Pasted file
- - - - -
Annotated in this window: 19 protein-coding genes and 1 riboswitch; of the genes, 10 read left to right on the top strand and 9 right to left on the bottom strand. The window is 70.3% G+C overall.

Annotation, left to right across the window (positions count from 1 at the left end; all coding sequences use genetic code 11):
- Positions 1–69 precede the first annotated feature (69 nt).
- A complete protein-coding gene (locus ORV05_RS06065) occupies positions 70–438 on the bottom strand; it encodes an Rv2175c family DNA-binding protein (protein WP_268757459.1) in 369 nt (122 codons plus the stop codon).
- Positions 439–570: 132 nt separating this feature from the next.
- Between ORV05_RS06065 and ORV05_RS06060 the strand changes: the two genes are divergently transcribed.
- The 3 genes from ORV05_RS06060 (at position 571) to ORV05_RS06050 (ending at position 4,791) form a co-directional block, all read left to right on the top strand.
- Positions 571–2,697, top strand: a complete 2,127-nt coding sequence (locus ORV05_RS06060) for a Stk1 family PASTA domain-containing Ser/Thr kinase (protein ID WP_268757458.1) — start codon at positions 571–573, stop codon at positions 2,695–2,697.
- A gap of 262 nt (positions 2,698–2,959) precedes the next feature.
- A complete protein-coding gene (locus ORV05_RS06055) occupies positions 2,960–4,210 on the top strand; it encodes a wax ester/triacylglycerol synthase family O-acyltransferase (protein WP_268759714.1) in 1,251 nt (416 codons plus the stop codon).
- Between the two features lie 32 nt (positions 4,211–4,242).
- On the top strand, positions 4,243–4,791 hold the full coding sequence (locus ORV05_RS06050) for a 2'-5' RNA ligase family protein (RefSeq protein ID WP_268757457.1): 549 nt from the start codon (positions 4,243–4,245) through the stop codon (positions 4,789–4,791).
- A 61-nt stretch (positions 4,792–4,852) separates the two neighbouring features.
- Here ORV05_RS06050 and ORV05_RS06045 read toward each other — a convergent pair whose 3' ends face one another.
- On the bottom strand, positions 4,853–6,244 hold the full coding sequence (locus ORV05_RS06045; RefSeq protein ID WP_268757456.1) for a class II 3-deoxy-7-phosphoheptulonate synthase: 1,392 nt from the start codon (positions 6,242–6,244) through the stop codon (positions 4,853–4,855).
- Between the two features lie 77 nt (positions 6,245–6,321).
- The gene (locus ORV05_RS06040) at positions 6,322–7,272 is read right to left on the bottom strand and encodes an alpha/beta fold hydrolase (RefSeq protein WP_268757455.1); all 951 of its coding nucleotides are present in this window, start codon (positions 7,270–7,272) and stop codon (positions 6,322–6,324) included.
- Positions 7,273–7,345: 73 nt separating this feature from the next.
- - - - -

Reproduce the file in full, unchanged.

Annotated in this window: 19 protein-coding genes and 1 riboswitch; of the genes, 10 read left to right on the top strand and 9 right to left on the bottom strand. The window is 70.3% G+C overall.

Annotation, left to right across the window (positions count from 1 at the left end; all coding sequences use genetic code 11):
- Positions 1–69 precede the first annotated feature (69 nt).
- A complete protein-coding gene (locus ORV05_RS06065) occupies positions 70–438 on the bottom strand; it encodes an Rv2175c family DNA-binding protein (protein WP_268757459.1) in 369 nt (122 codons plus the stop codon).
- Positions 439–570: 132 nt separating this feature from the next.
- Between ORV05_RS06065 and ORV05_RS06060 the strand changes: the two genes are divergently transcribed.
- The 3 genes from ORV05_RS06060 (at position 571) to ORV05_RS06050 (ending at position 4,791) form a co-directional block, all read left to right on the top strand.
- Positions 571–2,697, top strand: a complete 2,127-nt coding sequence (locus ORV05_RS06060) for a Stk1 family PASTA domain-containing Ser/Thr kinase (protein ID WP_268757458.1) — start codon at positions 571–573, stop codon at positions 2,695–2,697.
- A gap of 262 nt (positions 2,698–2,959) precedes the next feature.
- A complete protein-coding gene (locus ORV05_RS06055) occupies positions 2,960–4,210 on the top strand; it encodes a wax ester/triacylglycerol synthase family O-acyltransferase (protein WP_268759714.1) in 1,251 nt (416 codons plus the stop codon).
- Between the two features lie 32 nt (positions 4,211–4,242).
- On the top strand, positions 4,243–4,791 hold the full coding sequence (locus ORV05_RS06050) for a 2'-5' RNA ligase family protein (RefSeq protein ID WP_268757457.1): 549 nt from the start codon (positions 4,243–4,245) through the stop codon (positions 4,789–4,791).
- A 61-nt stretch (positions 4,792–4,852) separates the two neighbouring features.
- Here ORV05_RS06050 and ORV05_RS06045 read toward each other — a convergent pair whose 3' ends face one another.
- On the bottom strand, positions 4,853–6,244 hold the full coding sequence (locus ORV05_RS06045; RefSeq protein ID WP_268757456.1) for a class II 3-deoxy-7-phosphoheptulonate synthase: 1,392 nt from the start codon (positions 6,242–6,244) through the stop codon (positions 4,853–4,855).
- Between the two features lie 77 nt (positions 6,245–6,321).
- The gene (locus ORV05_RS06040) at positions 6,322–7,272 is read right to left on the bottom strand and encodes an alpha/beta fold hydrolase (RefSeq protein WP_268757455.1); all 951 of its coding nucleotides are present in this window, start codon (positions 7,270–7,272) and stop codon (positions 6,322–6,324) included.
- Positions 7,273–7,345: 73 nt separating this feature from the next.